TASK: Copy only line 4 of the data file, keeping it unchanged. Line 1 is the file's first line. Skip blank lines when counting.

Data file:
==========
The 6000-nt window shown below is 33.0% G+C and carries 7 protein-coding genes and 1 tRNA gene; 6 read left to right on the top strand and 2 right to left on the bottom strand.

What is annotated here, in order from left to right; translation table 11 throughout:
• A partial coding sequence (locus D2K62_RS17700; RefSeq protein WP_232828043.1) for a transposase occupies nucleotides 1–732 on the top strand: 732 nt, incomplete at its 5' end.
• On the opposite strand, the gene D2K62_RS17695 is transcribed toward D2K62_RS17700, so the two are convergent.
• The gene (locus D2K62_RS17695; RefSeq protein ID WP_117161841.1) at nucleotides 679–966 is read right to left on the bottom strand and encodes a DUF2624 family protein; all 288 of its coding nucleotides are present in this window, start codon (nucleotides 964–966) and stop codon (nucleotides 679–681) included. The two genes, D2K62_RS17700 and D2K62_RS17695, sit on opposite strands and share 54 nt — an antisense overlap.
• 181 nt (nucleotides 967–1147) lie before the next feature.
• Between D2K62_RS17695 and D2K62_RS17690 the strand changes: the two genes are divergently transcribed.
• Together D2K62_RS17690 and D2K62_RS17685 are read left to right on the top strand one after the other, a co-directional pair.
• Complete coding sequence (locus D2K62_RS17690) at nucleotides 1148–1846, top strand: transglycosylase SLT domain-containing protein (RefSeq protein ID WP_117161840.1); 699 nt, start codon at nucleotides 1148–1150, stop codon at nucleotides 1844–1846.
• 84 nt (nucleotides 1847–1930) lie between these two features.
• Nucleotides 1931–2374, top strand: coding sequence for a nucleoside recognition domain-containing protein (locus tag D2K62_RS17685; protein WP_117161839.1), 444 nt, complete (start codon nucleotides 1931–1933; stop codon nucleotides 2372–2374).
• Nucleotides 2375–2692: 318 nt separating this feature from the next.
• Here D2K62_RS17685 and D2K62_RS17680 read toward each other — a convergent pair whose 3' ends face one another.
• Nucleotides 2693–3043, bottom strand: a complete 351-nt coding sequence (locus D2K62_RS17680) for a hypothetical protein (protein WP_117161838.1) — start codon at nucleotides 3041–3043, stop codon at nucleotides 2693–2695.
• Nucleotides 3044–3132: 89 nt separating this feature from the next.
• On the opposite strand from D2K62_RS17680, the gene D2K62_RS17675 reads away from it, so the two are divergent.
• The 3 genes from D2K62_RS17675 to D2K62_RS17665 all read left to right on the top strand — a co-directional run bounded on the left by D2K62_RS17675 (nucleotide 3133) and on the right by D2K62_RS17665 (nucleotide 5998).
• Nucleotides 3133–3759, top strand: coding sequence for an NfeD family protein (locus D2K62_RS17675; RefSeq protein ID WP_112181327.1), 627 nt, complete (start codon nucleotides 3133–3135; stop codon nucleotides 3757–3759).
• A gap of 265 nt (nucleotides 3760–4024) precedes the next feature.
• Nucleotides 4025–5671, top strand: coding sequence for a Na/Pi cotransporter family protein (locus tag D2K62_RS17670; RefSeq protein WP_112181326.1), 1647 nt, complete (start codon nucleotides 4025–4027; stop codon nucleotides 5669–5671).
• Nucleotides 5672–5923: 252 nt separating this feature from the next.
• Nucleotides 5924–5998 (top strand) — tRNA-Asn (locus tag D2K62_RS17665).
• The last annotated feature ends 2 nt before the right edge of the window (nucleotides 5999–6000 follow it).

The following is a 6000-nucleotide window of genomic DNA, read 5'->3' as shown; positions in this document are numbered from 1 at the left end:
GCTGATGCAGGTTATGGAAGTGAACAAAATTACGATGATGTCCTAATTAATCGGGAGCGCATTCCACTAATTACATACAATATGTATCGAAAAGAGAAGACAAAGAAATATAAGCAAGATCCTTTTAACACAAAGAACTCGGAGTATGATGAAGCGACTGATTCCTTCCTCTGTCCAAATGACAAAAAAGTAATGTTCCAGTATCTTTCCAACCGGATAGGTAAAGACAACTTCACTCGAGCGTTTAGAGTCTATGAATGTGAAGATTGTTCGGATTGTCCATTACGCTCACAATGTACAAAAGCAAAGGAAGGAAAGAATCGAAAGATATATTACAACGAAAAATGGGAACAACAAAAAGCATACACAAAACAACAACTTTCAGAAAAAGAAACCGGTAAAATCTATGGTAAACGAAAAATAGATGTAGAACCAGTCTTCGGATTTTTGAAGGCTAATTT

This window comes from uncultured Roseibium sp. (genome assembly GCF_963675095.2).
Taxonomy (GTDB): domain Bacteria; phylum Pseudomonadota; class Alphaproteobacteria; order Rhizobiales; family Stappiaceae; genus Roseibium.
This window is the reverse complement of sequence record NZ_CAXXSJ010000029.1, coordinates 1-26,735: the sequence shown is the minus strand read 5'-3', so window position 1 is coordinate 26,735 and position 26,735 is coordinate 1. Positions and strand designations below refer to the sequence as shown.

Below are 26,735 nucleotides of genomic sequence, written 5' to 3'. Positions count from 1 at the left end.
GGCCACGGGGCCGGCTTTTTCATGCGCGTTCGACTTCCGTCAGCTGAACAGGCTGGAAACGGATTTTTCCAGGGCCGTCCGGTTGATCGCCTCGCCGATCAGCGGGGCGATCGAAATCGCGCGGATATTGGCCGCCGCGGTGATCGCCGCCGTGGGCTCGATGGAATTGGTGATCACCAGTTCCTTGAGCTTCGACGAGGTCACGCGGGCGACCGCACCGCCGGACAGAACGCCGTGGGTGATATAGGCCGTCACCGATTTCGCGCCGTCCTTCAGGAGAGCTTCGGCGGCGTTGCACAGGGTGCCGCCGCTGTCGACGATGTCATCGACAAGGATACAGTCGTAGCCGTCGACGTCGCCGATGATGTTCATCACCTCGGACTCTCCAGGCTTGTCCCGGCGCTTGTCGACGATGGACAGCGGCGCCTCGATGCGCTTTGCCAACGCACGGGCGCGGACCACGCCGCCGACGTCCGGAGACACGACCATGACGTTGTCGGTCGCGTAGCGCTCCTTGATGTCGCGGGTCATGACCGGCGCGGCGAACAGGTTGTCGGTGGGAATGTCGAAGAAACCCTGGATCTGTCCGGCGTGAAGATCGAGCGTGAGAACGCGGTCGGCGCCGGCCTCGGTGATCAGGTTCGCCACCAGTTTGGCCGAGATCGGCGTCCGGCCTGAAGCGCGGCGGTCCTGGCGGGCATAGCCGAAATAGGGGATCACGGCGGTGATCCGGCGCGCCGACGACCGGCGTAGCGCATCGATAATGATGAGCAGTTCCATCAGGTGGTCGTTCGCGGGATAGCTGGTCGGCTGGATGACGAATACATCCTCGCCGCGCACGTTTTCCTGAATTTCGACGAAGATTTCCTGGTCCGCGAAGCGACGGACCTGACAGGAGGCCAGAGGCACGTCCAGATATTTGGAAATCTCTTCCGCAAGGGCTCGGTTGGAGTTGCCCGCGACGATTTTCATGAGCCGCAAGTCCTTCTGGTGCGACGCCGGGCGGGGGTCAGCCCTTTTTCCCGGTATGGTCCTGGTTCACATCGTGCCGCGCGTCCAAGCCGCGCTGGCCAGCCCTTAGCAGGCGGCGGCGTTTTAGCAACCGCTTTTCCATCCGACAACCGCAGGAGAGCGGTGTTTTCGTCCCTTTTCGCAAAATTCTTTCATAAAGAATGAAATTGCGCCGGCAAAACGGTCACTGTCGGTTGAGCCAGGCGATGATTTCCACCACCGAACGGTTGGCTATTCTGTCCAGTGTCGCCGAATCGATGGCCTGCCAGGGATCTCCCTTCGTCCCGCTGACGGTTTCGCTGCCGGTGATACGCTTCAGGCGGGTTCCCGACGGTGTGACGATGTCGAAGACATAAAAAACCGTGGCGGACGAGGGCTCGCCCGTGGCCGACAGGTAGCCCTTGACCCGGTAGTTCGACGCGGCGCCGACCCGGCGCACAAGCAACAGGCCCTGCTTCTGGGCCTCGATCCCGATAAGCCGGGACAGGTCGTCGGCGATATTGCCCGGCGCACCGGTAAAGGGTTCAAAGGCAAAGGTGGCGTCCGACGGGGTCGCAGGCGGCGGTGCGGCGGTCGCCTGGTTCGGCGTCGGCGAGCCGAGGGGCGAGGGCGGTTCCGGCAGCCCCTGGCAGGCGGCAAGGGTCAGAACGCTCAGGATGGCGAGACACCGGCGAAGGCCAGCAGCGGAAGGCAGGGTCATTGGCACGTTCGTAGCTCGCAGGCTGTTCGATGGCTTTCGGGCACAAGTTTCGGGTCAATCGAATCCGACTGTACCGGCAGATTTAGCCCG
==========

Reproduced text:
• On the opposite strand, the gene D2K62_RS17695 is transcribed toward D2K62_RS17700, so the two are convergent.